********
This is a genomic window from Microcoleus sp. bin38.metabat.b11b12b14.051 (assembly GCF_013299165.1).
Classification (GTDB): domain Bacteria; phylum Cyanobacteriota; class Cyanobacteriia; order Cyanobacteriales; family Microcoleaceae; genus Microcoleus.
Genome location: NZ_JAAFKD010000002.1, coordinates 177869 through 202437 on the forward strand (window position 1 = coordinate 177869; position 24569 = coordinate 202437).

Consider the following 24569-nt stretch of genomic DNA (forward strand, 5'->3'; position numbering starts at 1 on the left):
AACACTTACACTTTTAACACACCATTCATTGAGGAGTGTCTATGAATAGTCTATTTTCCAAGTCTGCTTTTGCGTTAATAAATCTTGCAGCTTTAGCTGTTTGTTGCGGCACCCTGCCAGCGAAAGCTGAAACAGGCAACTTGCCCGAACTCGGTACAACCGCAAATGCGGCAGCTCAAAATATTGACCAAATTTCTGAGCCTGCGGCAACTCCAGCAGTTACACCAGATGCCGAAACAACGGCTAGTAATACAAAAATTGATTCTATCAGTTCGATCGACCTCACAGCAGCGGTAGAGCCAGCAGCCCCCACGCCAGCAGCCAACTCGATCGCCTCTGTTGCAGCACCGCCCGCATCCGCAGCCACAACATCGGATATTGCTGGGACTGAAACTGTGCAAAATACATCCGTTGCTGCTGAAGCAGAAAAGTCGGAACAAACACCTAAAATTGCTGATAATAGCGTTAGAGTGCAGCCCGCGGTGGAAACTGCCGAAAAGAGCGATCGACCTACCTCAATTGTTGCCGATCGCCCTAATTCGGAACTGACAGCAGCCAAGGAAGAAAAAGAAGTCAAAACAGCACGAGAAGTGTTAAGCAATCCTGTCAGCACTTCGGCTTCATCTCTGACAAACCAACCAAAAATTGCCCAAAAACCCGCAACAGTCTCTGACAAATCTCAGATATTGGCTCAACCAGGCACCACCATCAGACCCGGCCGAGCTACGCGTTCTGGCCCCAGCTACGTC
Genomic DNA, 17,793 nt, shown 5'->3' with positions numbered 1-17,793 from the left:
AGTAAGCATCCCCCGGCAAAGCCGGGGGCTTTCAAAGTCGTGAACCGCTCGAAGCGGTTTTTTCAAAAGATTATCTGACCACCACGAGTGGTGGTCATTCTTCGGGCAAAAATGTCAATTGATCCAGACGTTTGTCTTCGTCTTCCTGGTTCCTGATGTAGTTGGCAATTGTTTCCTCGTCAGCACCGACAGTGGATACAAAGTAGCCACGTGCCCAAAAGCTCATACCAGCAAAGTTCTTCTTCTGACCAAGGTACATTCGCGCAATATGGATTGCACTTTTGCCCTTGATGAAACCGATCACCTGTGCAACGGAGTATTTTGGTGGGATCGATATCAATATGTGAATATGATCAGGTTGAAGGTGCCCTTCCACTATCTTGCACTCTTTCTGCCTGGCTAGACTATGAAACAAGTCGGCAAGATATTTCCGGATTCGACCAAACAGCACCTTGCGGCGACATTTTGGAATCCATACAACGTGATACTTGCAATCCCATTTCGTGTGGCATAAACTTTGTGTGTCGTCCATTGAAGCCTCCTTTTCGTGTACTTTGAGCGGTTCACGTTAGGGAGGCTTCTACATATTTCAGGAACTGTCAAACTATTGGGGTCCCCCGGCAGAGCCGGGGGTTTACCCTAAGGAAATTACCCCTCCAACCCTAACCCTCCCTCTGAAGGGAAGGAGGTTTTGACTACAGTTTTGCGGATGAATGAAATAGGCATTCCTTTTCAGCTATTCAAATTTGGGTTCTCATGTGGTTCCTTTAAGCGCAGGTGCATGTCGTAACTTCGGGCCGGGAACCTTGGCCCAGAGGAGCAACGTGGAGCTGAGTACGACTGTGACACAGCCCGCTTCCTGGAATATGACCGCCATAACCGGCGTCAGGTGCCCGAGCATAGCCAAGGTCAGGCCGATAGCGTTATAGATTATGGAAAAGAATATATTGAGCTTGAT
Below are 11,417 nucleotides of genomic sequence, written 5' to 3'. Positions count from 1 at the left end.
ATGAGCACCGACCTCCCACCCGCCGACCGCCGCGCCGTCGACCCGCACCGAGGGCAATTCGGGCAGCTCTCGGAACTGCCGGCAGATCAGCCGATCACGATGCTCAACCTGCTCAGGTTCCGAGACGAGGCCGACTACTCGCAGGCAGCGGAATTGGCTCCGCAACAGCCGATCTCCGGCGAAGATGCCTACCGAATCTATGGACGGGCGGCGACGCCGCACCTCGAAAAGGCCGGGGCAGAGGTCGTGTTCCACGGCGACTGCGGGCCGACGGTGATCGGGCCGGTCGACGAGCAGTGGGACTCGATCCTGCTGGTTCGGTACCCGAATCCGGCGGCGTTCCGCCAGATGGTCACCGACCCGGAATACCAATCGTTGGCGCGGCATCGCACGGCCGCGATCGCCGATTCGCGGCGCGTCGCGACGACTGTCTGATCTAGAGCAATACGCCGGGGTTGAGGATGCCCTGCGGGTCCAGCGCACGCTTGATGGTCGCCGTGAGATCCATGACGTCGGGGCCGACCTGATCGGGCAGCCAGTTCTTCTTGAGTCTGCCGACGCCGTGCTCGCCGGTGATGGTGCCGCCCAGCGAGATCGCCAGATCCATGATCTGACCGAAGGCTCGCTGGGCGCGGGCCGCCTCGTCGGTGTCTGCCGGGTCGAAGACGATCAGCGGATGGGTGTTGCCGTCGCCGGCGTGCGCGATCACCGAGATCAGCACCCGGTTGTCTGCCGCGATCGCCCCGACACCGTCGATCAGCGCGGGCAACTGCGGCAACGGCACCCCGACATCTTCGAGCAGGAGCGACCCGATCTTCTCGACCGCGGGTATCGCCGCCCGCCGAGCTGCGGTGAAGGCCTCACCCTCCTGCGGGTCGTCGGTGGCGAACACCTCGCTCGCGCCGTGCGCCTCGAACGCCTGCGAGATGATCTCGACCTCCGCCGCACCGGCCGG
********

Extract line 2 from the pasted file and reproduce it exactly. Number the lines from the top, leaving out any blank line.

Classification (GTDB): domain Bacteria; phylum Cyanobacteriota; class Cyanobacteriia; order Cyanobacteriales; family Microcoleaceae; genus Microcoleus.